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First off today, Jonathan Stempel at Reuters reports that Florida real estate developer and minority owner of the Miami Heat, Raanan Katz, has lost his appeal to stop distribution of an embarrassing photo of him with the appeals court upholding a lower court decision ruling its use a fair use.
In 2011 a photographer took the photo for an Israeli newspaper. Irina Chevaldina, a disgruntled former tenant of Katz’, found the photo and published it on her blog as part of a criticism of him. Katz, who then saw the photo on Google Image Search, purchased the rights to the image and then sued Chevaldina for copyright infringement.
However, the lower court ruled that Chevaldina’s use was a fair use, claiming that the use was transformative, for the purpose of criticism and did not harm the potential market for the work since Katz had purchased it with the plans to stop distribution. The 11th Circuit has now upheld that ruling, limiting Katz’ options to appealing to the Supreme Court.
Next up today, Steven Nelson at US News and World Report reports that U.S. Presidential candidate Ben Carson is demanding that print-on-demand company CafePress remove shirts, bumper stickers and laws signs created in support of his campaign but sold without his permission.
In a letter to CafePress, a lawyer representing Carosn alleged trademark and copyright infringement along with misappropriation of name and likeness. CafePress has declined to remove the merchandise but has responded saying that the claims are baseless.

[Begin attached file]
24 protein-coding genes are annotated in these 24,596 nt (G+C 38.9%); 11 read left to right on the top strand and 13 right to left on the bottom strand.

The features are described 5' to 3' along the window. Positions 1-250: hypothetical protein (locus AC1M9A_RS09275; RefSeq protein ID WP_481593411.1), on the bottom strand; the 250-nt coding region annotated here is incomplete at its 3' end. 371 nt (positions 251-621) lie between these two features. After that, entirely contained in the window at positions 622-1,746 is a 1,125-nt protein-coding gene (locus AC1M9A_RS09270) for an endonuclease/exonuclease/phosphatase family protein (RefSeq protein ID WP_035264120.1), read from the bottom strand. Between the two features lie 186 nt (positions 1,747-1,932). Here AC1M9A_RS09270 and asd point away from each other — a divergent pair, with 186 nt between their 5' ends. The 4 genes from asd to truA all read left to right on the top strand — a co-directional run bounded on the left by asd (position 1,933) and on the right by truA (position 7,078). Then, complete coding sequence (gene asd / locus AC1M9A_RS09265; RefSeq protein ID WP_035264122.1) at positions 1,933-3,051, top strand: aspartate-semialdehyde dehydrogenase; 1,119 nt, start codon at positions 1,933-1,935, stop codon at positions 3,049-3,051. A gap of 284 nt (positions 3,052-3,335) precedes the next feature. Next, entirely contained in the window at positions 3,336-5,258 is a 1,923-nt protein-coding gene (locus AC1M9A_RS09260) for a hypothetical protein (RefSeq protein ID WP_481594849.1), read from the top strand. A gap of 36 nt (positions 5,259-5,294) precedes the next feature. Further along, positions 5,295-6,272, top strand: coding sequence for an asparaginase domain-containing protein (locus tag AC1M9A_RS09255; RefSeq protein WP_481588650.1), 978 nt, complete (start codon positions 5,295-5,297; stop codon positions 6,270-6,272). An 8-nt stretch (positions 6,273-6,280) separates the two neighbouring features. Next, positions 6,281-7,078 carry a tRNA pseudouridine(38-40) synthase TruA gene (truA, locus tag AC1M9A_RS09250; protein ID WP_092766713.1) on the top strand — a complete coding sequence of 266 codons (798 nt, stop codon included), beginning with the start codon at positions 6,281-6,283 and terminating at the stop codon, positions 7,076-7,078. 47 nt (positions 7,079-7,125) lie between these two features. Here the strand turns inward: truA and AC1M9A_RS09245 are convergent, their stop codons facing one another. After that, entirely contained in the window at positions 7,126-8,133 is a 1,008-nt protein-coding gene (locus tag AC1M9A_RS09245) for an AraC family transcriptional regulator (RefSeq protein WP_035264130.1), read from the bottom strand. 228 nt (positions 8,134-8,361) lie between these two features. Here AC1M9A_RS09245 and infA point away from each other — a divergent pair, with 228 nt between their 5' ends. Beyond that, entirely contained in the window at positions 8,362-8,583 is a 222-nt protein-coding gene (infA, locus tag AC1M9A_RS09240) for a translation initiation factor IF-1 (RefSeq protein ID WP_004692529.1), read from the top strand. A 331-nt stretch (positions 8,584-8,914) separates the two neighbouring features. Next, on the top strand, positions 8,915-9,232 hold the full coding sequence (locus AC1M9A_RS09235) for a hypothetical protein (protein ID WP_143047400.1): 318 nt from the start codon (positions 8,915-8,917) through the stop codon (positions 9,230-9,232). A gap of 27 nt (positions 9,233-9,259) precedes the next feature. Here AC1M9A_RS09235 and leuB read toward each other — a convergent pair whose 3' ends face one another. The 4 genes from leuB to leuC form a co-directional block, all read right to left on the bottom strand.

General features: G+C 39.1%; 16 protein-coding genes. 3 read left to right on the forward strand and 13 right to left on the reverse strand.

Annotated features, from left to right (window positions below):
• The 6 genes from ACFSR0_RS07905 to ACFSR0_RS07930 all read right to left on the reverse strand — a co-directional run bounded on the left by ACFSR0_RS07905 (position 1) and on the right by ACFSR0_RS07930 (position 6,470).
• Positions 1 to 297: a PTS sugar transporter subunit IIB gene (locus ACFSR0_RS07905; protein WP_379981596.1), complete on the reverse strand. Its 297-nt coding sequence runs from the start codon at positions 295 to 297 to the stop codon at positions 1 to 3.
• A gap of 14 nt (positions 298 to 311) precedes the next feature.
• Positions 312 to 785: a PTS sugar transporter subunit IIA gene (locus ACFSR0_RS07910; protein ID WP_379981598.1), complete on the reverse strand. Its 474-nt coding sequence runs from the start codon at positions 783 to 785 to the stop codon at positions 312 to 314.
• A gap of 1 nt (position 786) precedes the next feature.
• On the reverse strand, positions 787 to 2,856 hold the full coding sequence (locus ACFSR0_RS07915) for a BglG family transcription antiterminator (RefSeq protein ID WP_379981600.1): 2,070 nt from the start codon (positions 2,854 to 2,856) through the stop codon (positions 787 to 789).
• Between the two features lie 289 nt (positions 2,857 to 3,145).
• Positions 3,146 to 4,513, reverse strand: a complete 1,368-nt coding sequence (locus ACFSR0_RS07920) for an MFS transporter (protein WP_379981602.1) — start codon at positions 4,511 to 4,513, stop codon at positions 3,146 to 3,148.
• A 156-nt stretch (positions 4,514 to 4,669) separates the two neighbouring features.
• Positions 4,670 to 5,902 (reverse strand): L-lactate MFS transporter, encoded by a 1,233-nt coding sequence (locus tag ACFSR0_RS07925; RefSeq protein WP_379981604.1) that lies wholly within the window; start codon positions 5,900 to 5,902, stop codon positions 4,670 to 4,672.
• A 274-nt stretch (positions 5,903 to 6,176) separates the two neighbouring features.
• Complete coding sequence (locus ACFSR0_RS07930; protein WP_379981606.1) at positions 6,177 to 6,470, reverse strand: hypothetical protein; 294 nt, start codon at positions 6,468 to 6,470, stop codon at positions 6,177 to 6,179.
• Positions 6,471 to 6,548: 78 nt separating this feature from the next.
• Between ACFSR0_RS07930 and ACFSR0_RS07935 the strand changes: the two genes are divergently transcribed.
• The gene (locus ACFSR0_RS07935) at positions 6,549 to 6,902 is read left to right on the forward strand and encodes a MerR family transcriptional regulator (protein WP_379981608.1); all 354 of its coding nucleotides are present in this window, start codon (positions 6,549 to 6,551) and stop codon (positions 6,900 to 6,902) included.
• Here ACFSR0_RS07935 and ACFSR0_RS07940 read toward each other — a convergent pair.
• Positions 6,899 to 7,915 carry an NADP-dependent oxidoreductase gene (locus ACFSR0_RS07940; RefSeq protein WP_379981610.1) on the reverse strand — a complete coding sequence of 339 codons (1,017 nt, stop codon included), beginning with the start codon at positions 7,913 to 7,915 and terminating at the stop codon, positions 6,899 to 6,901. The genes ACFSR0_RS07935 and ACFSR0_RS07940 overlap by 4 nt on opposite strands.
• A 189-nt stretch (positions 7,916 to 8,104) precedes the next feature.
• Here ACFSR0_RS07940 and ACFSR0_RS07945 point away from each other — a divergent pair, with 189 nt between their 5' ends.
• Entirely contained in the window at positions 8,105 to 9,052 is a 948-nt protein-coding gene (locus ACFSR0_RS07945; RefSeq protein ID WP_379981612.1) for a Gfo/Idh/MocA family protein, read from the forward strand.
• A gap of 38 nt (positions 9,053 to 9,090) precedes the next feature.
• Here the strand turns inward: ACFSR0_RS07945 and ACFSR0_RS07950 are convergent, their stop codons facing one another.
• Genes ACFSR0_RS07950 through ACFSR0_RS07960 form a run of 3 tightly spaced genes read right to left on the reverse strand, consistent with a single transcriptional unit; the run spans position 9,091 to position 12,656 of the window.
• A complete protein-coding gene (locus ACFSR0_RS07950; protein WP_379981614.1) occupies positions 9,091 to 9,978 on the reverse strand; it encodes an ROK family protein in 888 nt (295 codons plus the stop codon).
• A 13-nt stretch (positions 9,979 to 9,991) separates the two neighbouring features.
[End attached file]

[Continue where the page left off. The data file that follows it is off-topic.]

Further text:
The rebuttal goes on to say that, since the speech at question is political speech, not commercial speech, making it more protected from copyright and related arguments, Carson’s request has no base in the law. However, Carson and his team are standing by their demands, saying that people are using “our campaign and image to line their pockets” without contributing anything back to the campaign itself.
Finally today, Andy at Torrentfreak writes that the Motion Picture Association (MPA), the European counterpart to the MPAA, has revealed that there have been over 500 instances of sites being blocked in Europe with some 13 countries blocking at least one.
Of the countries blocking domains, Italy is leading the way with 238 and the United Kingdom has blocked 135. After that, the numbers drop quickly with Denmark having blocked 41 and Spain having blocked 24.
The numbers were part of the MPA’s presentation at the iCLIC Conference in the UK. It also said that the first instance of site blocking in Europe was in 2006 when Denmark ordered the site Russian site AllofMP3 blocked. That site closed a year later due to pressure from the Russian government.
That’s it for the three count today. We will be back tomorrow with three more copyright links. If you have a link that you want to suggest a link for the column or have any proposals to make it better. Feel free to leave a comment or send me an email. I hope to hear from you.